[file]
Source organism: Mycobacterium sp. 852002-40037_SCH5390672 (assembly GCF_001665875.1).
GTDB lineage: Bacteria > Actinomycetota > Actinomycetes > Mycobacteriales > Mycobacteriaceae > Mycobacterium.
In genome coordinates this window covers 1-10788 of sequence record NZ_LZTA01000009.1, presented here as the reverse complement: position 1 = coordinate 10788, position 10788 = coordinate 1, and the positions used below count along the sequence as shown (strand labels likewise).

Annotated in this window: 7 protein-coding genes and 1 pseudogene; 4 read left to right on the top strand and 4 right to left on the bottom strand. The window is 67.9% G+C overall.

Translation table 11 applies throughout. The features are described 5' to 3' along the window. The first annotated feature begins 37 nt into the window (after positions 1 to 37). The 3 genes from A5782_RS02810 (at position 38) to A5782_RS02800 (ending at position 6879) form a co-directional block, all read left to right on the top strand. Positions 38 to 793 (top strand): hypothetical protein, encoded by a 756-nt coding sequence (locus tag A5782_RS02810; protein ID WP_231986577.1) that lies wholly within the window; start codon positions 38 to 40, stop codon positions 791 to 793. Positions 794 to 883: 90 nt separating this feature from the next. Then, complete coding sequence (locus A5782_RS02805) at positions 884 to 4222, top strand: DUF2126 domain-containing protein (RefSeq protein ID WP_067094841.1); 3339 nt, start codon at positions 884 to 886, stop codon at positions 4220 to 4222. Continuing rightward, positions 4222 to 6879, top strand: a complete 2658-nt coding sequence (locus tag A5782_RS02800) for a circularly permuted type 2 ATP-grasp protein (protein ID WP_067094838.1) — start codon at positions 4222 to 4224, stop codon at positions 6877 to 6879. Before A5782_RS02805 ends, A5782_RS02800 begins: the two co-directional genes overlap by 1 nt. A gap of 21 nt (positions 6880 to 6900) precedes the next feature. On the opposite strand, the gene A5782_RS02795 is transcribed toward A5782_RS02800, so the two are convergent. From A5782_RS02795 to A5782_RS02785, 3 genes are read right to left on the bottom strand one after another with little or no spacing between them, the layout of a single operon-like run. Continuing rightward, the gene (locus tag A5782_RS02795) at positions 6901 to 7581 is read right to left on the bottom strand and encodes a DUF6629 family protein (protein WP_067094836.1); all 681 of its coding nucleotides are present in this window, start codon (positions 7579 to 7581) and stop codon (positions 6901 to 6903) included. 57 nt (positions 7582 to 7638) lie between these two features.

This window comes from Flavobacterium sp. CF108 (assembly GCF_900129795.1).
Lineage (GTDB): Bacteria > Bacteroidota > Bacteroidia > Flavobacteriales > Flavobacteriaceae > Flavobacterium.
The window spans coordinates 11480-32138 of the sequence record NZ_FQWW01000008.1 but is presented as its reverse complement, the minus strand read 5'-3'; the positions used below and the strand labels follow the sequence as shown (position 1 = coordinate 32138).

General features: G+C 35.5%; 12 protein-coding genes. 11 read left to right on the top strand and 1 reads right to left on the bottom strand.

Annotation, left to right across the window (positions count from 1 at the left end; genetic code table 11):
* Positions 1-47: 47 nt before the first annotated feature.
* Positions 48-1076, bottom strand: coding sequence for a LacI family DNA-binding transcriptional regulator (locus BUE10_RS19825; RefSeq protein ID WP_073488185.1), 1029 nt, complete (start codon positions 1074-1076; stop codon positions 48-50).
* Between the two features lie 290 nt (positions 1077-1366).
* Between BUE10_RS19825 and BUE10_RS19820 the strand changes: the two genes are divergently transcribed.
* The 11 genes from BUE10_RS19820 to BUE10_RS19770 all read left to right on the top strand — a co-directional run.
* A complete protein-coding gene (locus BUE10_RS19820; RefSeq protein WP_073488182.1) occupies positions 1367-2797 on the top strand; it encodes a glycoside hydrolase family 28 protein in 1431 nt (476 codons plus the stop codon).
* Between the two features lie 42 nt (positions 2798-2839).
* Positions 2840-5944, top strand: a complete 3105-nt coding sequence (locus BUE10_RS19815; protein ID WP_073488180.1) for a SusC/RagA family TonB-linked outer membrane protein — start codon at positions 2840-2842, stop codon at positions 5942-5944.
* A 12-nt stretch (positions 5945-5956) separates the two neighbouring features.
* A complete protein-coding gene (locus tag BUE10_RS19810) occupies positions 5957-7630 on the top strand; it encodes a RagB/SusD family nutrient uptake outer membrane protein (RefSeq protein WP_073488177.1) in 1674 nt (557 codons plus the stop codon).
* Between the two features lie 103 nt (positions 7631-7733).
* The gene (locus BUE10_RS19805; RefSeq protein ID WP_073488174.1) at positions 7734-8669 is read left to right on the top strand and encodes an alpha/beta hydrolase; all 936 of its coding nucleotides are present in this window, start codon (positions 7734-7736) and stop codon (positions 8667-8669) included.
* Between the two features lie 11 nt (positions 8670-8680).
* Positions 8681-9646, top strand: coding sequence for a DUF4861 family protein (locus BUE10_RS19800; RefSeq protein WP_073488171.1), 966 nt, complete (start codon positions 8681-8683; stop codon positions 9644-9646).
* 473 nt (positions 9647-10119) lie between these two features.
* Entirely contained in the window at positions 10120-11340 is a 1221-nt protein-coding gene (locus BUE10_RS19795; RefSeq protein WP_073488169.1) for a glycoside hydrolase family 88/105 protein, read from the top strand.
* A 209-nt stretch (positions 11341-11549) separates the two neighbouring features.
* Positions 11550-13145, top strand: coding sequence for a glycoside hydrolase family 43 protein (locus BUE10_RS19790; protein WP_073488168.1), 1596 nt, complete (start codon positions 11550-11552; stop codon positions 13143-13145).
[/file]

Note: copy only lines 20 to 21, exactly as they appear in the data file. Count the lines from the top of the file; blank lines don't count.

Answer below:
* A complete protein-coding gene (locus tag BUE10_RS19810) occupies positions 5957-7630 on the top strand; it encodes a RagB/SusD family nutrient uptake outer membrane protein (RefSeq protein WP_073488177.1) in 1674 nt (557 codons plus the stop codon).
* Between the two features lie 103 nt (positions 7631-7733).